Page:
Deaf Studies: Speech to Text Support Services

Degree offered

Associate in Arts in Deaf Studies

Credits required 64


Joanne Preston

Program contact 

Sandra Lygren, Coordinator and Professor of Deaf Studies, ext. 2748

Program Goals Statement

Deaf Studies explores the language, culture, history and contemporary issues of Deaf people. Fundamental to our program are both competency in American Sign Language and a desire to work with the Deaf community as allies (or advocate members).  As such, all Deaf Studies concentrations share the same ASL and Deaf Studies core courses. This career concentration also provides specialized workforce skills. C-Print Pro™ is a computerized Speech to Text system invented at the National Technical Institute for the Deaf. Students in this option are preparing themselves to primarily work with Deaf/HH persons in educational settings. Students in this option are prepared to work upon graduation as an entry-level freelance C-Print™ captionists or to transfer to the BA/BS program of their choice. Students who complete all requirements will also graduate with a certificate of completion from the National Technical Institute of the Deaf for C-Print Pro™.

Student Learning Outcomes

See Learning Outcomes

Program Information


  • BCC offers several Deaf Studies concentrations to meet your career and academic goals. The concentration options are: Transfer, Interpreter Transfer, Education, Human Services and Speech to Text Support Services. Students unsure of which option to choose should choose Deaf Studies: Transfer.
  • This is not real time captioning (CART) as seen on TV although C-Print Pro™  but can be and is used to create open captions for the internet and real time meaning for meaning access.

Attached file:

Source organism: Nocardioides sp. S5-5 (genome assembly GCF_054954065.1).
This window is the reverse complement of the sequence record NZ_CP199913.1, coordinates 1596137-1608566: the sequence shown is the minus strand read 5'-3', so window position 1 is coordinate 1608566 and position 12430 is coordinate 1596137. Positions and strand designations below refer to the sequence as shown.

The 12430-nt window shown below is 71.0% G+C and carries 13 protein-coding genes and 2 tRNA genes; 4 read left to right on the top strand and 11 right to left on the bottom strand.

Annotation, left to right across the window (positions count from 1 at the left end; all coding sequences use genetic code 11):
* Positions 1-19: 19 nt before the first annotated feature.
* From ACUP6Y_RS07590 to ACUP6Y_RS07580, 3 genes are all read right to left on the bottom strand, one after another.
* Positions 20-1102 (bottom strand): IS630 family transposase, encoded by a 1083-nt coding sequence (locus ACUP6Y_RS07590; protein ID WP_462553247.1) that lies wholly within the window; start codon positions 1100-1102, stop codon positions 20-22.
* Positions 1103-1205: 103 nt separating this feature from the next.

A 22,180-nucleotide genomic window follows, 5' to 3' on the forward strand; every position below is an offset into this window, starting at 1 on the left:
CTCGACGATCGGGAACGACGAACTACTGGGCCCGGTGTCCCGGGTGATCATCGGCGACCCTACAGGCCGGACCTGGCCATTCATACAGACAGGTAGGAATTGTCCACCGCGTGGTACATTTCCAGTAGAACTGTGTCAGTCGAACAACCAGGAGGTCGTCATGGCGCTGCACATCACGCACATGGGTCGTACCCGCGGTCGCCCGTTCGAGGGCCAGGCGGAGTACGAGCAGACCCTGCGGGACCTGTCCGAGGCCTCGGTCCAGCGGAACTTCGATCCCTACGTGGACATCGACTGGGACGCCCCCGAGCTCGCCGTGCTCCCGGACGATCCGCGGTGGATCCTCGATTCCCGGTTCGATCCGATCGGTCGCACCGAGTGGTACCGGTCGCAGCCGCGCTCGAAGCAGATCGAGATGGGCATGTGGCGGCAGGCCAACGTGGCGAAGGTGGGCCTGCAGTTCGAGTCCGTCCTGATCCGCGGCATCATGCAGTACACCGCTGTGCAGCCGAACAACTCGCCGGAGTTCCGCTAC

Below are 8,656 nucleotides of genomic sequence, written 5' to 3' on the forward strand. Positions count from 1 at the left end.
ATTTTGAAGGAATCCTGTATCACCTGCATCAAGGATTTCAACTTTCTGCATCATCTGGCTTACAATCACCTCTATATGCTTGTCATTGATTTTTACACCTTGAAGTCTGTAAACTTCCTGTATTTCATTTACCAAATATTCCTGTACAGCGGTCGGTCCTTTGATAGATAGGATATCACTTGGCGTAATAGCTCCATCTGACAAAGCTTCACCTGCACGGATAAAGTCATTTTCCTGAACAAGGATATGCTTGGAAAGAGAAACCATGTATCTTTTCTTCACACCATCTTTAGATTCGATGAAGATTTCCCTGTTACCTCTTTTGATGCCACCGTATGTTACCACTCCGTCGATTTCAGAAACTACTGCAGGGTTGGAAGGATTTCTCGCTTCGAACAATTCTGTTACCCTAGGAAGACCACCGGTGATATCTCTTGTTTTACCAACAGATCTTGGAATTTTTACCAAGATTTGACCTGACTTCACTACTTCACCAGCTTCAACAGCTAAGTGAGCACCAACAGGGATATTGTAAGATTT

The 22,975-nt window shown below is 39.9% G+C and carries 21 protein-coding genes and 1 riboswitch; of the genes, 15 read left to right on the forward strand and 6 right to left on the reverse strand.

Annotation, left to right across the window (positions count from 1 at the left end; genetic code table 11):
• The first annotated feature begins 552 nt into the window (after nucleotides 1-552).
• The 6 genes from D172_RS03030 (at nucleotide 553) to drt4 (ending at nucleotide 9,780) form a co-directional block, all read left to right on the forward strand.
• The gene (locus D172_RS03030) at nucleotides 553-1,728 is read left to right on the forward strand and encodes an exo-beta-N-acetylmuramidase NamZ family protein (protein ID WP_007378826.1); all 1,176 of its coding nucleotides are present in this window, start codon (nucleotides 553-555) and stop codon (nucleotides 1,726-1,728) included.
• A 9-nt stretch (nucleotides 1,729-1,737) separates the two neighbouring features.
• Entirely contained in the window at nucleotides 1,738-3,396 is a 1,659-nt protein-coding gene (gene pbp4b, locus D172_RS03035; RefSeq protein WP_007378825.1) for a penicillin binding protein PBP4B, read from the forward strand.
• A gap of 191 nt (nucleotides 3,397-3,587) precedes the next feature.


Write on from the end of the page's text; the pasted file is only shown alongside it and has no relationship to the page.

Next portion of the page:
• Students who have taken non-credit “sign language classes” in the past, or, are heritage signers (Deaf/signing family) should meet with the program director to discuss Prior Learning Assessment (PLA) opportunities.
  • Students who have taken 2 or more ASL classes in high school, with a B or better, should meet with the program director for placement.
  • Although individual courses may be offered on different campuses in both day/evening formats, Deaf Studies courses are primarily offered on the Fall River campus as day enrollments. Some Deaf Studies courses may be offered completely on-line.

Standards & Expectations

  • Students not earning a C or better in any ASL class, DST 101 or DST 110 Deaf Culture will not be able to complete an AA Deaf Studies program and should speak to the program director about options including retaking courses in the Prep Certificate.
  • Students spend an additional hour per week engaged in language lab activities with every ASL class taken. Students are expected to attend various Deaf events and get involved with their program throughout their studies to apply their language skills and develop them further in real world, practical situations.
  • A CORI may be required for service learning, practicum or ASL 285 placements.
  • In classroom settings, captionists may serve with other “auxiliary aides” such as interpreters. Understanding the role of interpreters, including their professional code of conduct, will be a benefit. As such, students may choose to take DSC 225 Introduction to the ASL/English Interpreting Profession as an extra elective.
  • In order to meet program outcomes, students need to be able to:
    • touch type and demonstrate keyboarding speed of at least 40 wpm in a three minute timing before starting Speech to Text courses
    • use word processing software and their own lap top.

Additional Costs

  • Students are responsible for associated costs such as C-Print Pro software (available only through bookstore), a laptop if not already owned, peripheral equipment desired for use with laptop, professional attire for practicum, and transportation to and from practicum.

  • As stated above, Deaf Studies majors are required to attend Deaf events every semester. Most are not on campus and some options will have a registration fee or ticket price; students are responsible for their own transportation.

  • Deaf Studies majors may incur copying costs (after the BCC free allotment given per semester) associated with their Intro. to Deaf Studies course when creating their resource portfolio.

Career Pathways and Essential Functions